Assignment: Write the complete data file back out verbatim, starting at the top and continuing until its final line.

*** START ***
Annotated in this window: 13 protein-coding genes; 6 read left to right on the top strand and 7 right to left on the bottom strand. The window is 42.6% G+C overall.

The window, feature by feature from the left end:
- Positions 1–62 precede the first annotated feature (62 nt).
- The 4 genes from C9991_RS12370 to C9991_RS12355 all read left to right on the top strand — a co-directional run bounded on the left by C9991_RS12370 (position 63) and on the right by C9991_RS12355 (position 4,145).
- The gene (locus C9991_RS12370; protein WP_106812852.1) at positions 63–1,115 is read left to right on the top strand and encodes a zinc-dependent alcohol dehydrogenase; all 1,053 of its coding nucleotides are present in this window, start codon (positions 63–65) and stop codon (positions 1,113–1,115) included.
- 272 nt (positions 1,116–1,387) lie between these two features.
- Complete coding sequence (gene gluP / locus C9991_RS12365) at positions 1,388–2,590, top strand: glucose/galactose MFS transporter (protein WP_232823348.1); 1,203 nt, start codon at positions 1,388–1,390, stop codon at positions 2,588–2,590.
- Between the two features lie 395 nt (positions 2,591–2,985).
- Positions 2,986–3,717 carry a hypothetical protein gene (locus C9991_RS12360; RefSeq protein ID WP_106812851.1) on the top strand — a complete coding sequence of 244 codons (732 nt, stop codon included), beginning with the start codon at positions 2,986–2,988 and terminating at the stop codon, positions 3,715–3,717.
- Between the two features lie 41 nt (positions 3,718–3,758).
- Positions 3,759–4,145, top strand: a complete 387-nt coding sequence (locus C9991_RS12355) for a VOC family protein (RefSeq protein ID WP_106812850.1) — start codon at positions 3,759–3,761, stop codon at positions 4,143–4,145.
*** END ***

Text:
Annotated in this window: 13 protein-coding genes; 6 read left to right on the top strand and 7 right to left on the bottom strand. The window is 42.6% G+C overall.

The window, feature by feature from the left end:
- Positions 1–62 precede the first annotated feature (62 nt).
- The 4 genes from C9991_RS12370 to C9991_RS12355 all read left to right on the top strand — a co-directional run bounded on the left by C9991_RS12370 (position 63) and on the right by C9991_RS12355 (position 4,145).
- The gene (locus C9991_RS12370; protein WP_106812852.1) at positions 63–1,115 is read left to right on the top strand and encodes a zinc-dependent alcohol dehydrogenase; all 1,053 of its coding nucleotides are present in this window, start codon (positions 63–65) and stop codon (positions 1,113–1,115) included.
- 272 nt (positions 1,116–1,387) lie between these two features.
- Complete coding sequence (gene gluP / locus C9991_RS12365) at positions 1,388–2,590, top strand: glucose/galactose MFS transporter (protein WP_232823348.1); 1,203 nt, start codon at positions 1,388–1,390, stop codon at positions 2,588–2,590.
- Between the two features lie 395 nt (positions 2,591–2,985).
- Positions 2,986–3,717 carry a hypothetical protein gene (locus C9991_RS12360; RefSeq protein ID WP_106812851.1) on the top strand — a complete coding sequence of 244 codons (732 nt, stop codon included), beginning with the start codon at positions 2,986–2,988 and terminating at the stop codon, positions 3,715–3,717.
- Between the two features lie 41 nt (positions 3,718–3,758).
- Positions 3,759–4,145, top strand: a complete 387-nt coding sequence (locus C9991_RS12355) for a VOC family protein (RefSeq protein ID WP_106812850.1) — start codon at positions 3,759–3,761, stop codon at positions 4,143–4,145.